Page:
April 29, 2017 3:26 am JST

All bluff and bluster? Trump's first 100 days

Lackluster record raises question of whether president is sailing blind

HIROYUKI KOTAKE, Nikkei Washington bureau chief

Saturday marks the 100th day of the Trump presidency. © AP

WASHINGTON -- As his first 100 days in office draw to a close, U.S. President Donald Trump is lashing out against Syria and North Korea to take eyes away from his lack of progress on the domestic front, like on economic growth and immigration controls. The verdict is still out on whether he is simply bluffing or whether he has an actual plan up his sleeve.

"I'd give myself an A" on achievements, Trump had said back in February about a month after his inauguration. But he has little to show for his first 100 days in office. He announced plans for a massive tax cut on Wednesday. Yet he offered little explanation of how to make up for the resulting shortfall, other than a half-baked argument that the cuts would pay for themselves by boosting growth. Renowned economist Paul Krugman slammed the proposal in an op-ed column titled "Zombies of Voodoo Economics" in The New York Times, comparing it to former President Ronald Reagan's tax plans from three decades ago.

A portrait of the seventh president, Andrew Jackson, who once said, "I was born for a storm," hangs in Trump's Oval Office. The Trump transition team had prepared around 200 executive orders, with some even pushing for the new president to sign them all in his first 10 days, according to key member Ado Machida.

And Trump did stir up a storm. While he did not sign all the orders prepared for him, he has issued about 30 in his first 100 days, including on repealing Obamacare, erecting a wall on the Mexican border, and entry bans for several Muslim-majority countries. His divisive policies and heavy-handed approach have only widened rifts in the country, and many of his key promises remain in limbo.

Changing tack

His daughter, Ivanka, and her husband and senior adviser to the president Jared Kushner took the initiative to turn the tide. They joined hands with National Economic Council chief Gary Cohn and other mainstream figures in order to freeze out Steve Bannon, Trump's chief strategist and an advocate of economic nationalism. Tensions between the ultraconservative Bannon and the relatively liberal Kushner are only growing as both sides vie for influence.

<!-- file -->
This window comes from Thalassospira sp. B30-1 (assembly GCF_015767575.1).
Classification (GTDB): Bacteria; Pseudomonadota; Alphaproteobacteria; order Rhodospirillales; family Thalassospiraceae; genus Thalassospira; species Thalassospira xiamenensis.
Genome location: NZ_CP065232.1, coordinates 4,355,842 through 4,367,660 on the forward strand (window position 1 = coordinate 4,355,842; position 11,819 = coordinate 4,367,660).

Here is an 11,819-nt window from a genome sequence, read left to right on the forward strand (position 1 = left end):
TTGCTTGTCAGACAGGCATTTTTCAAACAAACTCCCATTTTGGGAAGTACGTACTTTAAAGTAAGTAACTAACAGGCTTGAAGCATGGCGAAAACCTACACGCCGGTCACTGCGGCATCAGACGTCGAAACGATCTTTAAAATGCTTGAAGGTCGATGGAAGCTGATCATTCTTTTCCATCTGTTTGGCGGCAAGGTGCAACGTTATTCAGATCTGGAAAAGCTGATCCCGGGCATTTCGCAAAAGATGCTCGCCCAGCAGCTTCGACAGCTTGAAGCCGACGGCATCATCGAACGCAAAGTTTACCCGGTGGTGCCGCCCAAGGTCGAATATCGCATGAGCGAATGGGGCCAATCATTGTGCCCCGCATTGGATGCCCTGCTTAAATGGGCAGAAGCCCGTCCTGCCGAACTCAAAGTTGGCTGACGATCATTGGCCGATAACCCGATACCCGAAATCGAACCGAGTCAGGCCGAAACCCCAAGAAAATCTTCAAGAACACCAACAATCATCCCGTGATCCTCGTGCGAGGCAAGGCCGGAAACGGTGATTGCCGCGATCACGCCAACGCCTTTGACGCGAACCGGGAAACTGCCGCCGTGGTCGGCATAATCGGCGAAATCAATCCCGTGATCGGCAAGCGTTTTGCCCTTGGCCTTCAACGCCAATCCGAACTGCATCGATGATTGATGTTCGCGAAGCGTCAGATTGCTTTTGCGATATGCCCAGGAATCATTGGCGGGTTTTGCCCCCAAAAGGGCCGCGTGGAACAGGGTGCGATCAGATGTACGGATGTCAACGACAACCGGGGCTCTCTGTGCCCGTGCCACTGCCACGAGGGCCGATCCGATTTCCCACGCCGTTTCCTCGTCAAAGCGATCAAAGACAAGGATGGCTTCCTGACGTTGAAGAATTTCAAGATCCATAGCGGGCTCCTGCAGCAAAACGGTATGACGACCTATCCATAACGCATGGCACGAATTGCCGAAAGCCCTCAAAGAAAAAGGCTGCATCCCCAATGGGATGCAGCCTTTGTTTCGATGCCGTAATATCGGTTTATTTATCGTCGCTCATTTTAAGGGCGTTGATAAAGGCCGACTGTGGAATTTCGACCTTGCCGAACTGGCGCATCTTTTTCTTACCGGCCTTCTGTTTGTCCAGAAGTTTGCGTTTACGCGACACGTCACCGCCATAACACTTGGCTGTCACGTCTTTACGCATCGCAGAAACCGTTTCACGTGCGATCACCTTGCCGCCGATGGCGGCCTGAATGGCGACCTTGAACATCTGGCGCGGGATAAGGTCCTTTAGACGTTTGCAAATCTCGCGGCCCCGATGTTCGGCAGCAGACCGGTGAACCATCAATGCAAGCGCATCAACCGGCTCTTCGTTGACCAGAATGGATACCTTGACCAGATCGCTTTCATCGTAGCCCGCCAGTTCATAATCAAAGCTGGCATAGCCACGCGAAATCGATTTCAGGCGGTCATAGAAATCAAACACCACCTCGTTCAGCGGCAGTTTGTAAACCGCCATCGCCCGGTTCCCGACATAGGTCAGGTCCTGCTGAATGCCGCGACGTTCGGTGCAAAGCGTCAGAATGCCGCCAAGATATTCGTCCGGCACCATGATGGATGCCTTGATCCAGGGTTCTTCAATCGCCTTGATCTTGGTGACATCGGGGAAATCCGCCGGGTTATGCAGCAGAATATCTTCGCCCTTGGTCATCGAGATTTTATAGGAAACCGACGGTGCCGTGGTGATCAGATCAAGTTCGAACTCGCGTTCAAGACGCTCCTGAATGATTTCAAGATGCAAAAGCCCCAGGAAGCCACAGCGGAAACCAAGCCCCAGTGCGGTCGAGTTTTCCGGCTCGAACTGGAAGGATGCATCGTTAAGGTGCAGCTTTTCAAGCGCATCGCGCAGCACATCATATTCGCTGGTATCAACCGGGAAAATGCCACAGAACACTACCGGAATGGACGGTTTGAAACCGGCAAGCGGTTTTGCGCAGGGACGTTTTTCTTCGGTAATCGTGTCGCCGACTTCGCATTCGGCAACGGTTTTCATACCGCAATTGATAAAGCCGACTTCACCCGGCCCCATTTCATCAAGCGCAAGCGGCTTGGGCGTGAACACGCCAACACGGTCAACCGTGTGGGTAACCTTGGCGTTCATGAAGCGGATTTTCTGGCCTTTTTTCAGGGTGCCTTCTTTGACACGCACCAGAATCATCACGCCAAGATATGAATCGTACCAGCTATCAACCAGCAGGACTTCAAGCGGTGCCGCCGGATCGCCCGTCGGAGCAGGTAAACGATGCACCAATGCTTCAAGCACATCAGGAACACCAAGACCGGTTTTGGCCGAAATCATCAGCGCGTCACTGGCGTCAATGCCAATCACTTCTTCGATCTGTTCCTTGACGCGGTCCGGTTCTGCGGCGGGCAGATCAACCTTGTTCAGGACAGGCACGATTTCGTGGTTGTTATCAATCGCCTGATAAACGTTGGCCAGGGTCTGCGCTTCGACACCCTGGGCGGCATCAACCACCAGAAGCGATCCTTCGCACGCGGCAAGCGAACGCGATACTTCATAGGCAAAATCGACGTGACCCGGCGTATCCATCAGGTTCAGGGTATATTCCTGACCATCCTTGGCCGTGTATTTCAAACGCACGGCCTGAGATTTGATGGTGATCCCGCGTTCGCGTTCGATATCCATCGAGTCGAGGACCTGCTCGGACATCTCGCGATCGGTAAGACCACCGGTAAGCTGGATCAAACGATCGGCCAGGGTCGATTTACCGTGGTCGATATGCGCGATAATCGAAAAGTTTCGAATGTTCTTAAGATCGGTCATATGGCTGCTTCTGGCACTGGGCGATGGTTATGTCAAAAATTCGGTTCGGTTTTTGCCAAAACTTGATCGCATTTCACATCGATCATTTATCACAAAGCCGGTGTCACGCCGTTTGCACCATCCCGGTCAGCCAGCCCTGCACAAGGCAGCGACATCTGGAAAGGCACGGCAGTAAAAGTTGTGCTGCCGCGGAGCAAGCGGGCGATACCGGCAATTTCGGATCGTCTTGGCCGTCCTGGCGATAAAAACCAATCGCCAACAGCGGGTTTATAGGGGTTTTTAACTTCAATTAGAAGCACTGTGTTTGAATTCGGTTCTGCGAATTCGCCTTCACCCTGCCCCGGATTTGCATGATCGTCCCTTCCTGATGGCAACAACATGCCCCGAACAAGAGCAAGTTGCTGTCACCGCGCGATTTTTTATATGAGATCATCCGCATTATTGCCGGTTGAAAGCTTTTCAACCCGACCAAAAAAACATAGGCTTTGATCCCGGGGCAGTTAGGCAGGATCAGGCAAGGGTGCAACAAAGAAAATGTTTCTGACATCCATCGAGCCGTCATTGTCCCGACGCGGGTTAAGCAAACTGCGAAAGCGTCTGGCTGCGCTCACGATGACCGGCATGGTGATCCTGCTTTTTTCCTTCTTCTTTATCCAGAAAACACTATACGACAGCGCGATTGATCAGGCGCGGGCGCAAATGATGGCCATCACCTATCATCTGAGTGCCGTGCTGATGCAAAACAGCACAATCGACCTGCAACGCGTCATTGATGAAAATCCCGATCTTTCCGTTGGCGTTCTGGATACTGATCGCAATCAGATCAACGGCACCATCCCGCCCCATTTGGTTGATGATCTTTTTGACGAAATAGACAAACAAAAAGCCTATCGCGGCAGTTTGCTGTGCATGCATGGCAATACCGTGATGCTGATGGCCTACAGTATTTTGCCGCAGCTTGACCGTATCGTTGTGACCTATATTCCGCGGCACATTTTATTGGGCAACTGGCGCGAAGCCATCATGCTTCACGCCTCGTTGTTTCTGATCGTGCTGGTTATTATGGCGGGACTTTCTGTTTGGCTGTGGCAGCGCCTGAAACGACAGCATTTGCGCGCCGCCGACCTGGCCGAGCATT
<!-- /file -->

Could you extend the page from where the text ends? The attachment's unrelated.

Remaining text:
"Here's the reason there's no middle ground," Bannon reportedly told Kushner during one confrontation. "You're a Democrat."

This shift in power is clearly reflected in Trump's foreign policy. He has veered away from his isolationist campaign rhetoric, and has adopted a more pragmatic approach focused on U.S. alliances and involvement with the global community.

Trump said Wednesday that he will pressure Pyongyang to abandon its nuclear program through diplomatic channels. At the same time, he has moved the nuclear carrier USS Carl Vinson within striking distance of North Korea. His unpredictability, also demonstrated through firing missiles into Syria and dropping the so-called Mother of All Bombs in Afghanistan, brings to mind former President Richard Nixon's "madman theory" of diplomacy.

Charting the future

Bluffing can be a useful tool for eliciting concessions, as long as it is used as part of a clear underlying strategy. But threats made without a plan could force Trump to backtrack time and again -- a major concern for the global community.

Trump ran on populist rhetoric aimed at middle- and lower-class voters disillusioned by growing economic disparities, as well as white Americans frustrated with increased immigration. His new pragmatic tone may be more effective in the long run. But the more he aligns himself with the establishment he attacked during his campaign, the further he strays from the promise of change that got him elected in the first place.

Trump's approval rating averaged 41% in his first quarter as president, the lowest of any U.S. leader since World War II, according to Gallup. While 62% of respondents in February thought he was someone who keeps his promises, just 45% shared that view in April. Despite his continued popularity among Republicans, concerns are starting to grow over the direction of the Trump administration.

Trump already seems to be preparing for re-election in 2020, and has reportedly applied to trademark the slogan, "Keep America Great!" The idea is to achieve his promise to "Make America Great Again" during his first term, and to maintain those gains through a second term. But it is unclear whether the political novice, who is trying to make up for his lack of experience with bluster, has a clear path charted out.

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